• Animal food and litter – my children have a rabbit and a guinea pig, and their food and litter/bedding all comes in plastic bags. I don’t currently have any good ideas of how to avoid this waste, but I’ll keep an eye out for any stores that might sell these things in bulk.
  • Cheese wrapper – just avoiding dairy products is the only good idea I have for avoiding the wrappers. I don’t know of anywhere I can buy hard cheeses in bulk or without packaging.
  • peel from an envelope – next time I buy envelopes I’ll look for the kind you have to lick.
  • mailing label from junk mail – we get return address labels as solicitations from non-profits, and the backing and the mailing label are on plastic. I wish they wouldn’t do that, and I will send a message to the organization letting them know how I feel about it.
  • bag for carrots – I normally wash these out to reuse them, but this one got ripped open badly and isn’t any good anymore. Or I could buy my carrots loose and not get a bag, if I can find them like that.
  • plastic cup and straw – this was just a foolish forgetful choice. I let my daughter order a bubble tea when we went out to lunch, and so we ended up with plastic cup, lid, and straw. We’ll not do that again.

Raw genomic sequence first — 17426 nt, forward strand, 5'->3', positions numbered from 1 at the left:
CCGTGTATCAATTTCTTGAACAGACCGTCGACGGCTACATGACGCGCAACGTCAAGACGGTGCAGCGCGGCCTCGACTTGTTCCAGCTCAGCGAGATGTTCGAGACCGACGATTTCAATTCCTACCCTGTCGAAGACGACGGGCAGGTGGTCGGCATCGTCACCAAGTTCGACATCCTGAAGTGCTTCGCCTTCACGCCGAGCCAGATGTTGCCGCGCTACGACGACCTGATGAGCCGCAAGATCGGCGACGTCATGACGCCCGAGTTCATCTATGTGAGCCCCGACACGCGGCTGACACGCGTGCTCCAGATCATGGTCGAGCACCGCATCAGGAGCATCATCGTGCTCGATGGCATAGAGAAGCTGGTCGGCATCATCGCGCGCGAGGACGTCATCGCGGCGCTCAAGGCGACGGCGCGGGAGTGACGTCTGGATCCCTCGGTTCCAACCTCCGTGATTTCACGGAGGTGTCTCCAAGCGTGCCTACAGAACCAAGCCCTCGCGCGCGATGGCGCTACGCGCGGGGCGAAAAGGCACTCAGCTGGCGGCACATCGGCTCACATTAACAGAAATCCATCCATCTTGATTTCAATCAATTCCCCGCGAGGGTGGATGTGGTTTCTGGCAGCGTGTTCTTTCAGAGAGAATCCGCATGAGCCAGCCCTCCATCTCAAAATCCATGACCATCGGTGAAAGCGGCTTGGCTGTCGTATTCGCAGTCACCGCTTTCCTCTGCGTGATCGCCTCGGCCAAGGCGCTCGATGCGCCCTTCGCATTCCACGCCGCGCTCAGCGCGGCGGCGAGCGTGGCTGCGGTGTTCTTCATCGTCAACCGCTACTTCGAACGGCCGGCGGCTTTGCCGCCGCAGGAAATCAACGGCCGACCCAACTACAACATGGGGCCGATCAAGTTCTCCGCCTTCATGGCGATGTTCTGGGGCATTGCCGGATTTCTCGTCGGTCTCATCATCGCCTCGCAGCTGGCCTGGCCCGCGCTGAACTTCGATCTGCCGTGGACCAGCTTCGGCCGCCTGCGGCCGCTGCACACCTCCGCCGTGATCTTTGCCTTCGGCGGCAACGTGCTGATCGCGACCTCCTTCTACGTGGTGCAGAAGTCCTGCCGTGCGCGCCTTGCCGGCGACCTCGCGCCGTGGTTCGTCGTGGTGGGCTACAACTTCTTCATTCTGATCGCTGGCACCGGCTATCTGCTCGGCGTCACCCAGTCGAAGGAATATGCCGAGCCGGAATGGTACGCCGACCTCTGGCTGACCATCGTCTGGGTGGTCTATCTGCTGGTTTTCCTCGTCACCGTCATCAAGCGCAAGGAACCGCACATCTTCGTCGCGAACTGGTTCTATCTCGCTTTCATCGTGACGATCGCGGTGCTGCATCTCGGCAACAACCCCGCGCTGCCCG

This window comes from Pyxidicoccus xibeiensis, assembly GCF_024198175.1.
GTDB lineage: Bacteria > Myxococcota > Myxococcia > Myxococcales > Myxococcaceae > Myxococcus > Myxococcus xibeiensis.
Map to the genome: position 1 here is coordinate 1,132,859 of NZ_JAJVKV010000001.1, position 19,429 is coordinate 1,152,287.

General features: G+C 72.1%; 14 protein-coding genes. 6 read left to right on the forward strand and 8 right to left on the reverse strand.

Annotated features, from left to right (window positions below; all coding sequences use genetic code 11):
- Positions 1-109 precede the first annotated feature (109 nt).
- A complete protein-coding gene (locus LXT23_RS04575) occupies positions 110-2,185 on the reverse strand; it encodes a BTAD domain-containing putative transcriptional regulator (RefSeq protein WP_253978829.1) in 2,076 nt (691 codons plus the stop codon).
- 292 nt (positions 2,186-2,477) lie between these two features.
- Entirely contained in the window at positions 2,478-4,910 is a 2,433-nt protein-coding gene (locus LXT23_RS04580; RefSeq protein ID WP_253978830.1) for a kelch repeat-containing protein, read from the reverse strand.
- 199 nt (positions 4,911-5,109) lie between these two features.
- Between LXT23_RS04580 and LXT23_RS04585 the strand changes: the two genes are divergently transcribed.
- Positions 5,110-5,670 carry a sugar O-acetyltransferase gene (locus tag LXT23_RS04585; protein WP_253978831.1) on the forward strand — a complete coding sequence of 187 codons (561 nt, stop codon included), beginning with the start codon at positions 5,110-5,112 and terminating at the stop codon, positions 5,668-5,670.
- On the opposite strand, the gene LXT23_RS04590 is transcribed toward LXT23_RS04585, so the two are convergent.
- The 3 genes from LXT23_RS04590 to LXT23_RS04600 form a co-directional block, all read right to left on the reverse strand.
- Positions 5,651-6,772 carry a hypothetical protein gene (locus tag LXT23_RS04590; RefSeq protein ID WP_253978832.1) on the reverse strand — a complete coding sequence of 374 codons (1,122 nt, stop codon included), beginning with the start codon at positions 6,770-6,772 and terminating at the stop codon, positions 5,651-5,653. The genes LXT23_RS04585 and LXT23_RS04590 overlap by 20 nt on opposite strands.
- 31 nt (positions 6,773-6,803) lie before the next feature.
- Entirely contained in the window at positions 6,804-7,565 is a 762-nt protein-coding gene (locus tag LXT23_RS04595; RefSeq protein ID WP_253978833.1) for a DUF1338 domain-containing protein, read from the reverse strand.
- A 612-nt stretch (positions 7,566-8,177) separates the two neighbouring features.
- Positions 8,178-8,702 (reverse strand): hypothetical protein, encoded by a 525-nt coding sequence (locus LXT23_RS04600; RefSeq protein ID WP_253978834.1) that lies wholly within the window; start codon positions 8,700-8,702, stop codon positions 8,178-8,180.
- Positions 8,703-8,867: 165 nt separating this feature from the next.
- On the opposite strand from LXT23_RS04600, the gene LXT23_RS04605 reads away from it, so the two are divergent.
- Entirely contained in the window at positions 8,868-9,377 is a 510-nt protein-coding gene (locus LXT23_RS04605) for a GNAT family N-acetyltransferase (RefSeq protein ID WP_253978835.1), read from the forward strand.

• two little plastic spoons- another forgetful moment. My kids bought gelato and got two little tiny disposable spoons into the bargain. Next time, we could carry our own utensils and refuse the disposable ones in the shop.
  • soda six pack rings – I could either not buy soda, buy it in glass bottles, or buy cans in a cardboard box.
  • wine bag – I can buy my wine in glass bottles, but this was for traveling and keeping in a cooler in the car, so the bottles weren’t going to work well for that.
  • wrappers from veggie burgers – I could make bean burgers from scratch.
  • hotdog packaging – we could buy sausages from the local butcher instead, they come wrapped in butcher paper. Or we could not each sausages at all.
  • wrap from bacon and sausage packages – these were our own pork from pigs we raised, and each package comes back from the local butcher wrapped in plastic inside the paper. Other than not eating meat anymore, I have no ideas how to avoid all this.
  • popped airbags from mailing box – we ordered a few things from the big online shopping giant this week, and each box came with extra packaging. This is another reason for me to try and shop small and local rather than take the shortcut of ordering online, whenever possible.
  • packaging from frozen fish, both outside bag and individual wrappers for each fish fillet – we don’t eat a lot of frozen fish, but I spotted this down in our freezer chest and decided to make fish soup this week. I could buy at the local seafood market at the waterfront, instead, if I want fish. That usually comes with a bit of plastic wrap as well, though.